Just one more in the inanimate-object-as-agent series.
This sentence came from an essay on fast-food consumption and obesity. My student was arguing that fast-food restaurants shouldn’t have to offer “healthy” choices and cut back on the burgers; individuals should exercise control over their eating choices.
But in her sentence, people aren’t really doing much; it’s an intangible force that has to make an effort:
“Instead of limiting choices, a sense of responsibility should try to be instilled into people’s minds for their own health.”
That sense of responsibility has to try to be instilled in these people, or rather in their minds. So far, it evidently isn’t succeeding, but that doesn’t mean it should give up, I’m sure. Maybe the minds are closed, and being instilled is therefore difficult—my student doesn’t explain. She does note, however, that something is “for their own health.” The position of this modifying prepositional phrase makes its application ambiguous: Does she mean that for their own health, a sense of responsibility has to be instilled? Or does she mean that a sense of responsibility for their own health has to be instilled? Or is it the act of being instilled that is for their own health? I would imagine that if the sense of responsibility isn’t sure what the modifier modifies, instillation (I just looked that up, and it IS a word!) cannot be accomplished, regardless of effort.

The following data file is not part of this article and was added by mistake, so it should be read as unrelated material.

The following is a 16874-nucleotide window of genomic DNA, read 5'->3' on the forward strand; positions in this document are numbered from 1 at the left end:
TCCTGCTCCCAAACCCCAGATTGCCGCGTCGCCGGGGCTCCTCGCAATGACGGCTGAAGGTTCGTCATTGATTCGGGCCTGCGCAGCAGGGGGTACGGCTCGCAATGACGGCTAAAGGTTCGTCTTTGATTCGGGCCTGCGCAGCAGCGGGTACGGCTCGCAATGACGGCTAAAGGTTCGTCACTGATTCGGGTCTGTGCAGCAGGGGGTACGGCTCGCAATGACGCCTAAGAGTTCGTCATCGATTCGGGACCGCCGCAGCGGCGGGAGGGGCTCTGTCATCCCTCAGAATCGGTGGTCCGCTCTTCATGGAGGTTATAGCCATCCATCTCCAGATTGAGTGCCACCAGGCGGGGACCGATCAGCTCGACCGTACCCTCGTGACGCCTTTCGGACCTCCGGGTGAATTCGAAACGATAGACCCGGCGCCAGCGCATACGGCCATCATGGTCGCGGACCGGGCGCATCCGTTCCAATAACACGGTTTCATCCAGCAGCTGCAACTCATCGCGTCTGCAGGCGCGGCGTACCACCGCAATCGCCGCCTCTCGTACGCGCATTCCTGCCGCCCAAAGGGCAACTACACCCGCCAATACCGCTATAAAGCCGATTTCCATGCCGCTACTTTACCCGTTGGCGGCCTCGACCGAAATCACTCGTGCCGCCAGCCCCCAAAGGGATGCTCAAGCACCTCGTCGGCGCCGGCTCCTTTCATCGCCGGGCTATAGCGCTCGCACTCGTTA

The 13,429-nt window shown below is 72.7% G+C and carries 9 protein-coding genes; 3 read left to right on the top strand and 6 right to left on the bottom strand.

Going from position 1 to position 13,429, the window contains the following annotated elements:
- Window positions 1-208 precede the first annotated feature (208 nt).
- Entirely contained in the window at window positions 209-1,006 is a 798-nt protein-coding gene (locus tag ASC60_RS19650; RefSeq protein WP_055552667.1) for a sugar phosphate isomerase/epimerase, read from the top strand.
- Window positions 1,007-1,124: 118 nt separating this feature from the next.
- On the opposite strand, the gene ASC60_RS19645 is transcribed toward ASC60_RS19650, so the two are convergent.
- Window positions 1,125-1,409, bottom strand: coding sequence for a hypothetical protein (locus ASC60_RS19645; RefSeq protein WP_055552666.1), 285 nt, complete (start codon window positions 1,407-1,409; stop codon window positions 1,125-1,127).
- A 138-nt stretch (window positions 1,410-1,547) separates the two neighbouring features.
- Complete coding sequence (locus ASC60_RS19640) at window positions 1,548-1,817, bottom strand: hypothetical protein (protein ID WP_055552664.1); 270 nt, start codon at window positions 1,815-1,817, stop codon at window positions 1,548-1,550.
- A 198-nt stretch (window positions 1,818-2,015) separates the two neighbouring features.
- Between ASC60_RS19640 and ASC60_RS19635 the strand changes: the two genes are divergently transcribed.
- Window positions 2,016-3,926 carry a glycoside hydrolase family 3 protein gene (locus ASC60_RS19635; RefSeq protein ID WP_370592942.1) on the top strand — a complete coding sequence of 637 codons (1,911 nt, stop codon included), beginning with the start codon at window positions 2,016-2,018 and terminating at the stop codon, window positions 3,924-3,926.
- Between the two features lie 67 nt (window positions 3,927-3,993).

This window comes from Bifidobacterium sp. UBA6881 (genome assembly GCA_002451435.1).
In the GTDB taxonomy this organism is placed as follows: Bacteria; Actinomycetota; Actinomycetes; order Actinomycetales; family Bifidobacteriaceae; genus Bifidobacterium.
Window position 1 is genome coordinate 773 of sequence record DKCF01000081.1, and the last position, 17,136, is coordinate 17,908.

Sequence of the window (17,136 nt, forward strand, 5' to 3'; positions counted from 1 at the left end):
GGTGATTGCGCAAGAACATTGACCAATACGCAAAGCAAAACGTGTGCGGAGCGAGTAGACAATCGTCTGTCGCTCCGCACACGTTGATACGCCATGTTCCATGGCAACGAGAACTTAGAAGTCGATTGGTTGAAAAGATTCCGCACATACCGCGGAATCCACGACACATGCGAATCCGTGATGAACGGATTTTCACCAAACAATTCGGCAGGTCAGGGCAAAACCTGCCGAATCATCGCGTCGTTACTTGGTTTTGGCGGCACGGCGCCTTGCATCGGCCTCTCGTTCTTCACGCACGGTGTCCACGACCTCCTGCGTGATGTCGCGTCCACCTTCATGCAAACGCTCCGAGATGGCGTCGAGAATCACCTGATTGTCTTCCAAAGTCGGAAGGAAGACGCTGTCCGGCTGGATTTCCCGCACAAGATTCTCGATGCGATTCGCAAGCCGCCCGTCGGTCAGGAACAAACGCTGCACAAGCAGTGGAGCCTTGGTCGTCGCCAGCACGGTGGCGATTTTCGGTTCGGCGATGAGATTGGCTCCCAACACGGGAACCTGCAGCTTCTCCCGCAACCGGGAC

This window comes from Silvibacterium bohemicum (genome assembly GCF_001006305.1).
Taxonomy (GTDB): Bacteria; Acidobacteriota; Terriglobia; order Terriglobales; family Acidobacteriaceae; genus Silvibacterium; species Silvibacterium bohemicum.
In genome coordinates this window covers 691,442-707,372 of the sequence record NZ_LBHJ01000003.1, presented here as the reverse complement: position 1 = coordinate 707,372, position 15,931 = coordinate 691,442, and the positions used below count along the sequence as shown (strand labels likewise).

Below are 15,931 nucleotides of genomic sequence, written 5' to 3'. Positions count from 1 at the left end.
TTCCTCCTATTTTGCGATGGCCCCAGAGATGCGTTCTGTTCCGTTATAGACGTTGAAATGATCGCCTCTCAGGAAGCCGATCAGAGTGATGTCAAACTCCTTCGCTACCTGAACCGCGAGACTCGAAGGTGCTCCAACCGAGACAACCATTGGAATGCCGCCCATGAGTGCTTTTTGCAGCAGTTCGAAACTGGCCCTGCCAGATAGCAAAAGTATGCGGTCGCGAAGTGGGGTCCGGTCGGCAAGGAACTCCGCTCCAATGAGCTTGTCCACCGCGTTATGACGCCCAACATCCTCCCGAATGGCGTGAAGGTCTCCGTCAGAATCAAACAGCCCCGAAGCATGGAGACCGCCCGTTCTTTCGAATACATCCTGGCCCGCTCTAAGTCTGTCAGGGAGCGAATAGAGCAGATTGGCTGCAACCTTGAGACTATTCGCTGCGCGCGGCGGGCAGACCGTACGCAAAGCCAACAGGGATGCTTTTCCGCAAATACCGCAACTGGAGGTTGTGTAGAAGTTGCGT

She doesn’t say how the sense of responsibility is to accomplish its mission, either. It has to do the trying, but something else must do the actual instilling (“try to be instilled”…by what or whom?). Can it instill itself?
If people made the effort, they might develop a sense of responsibility. But for my student, they’re just lying there, waiting for that s. of r. to get some gumption and try to get instilled in their minds!
Hmm. Fast food plus lying around…probably not a good combination for anybody’s own health.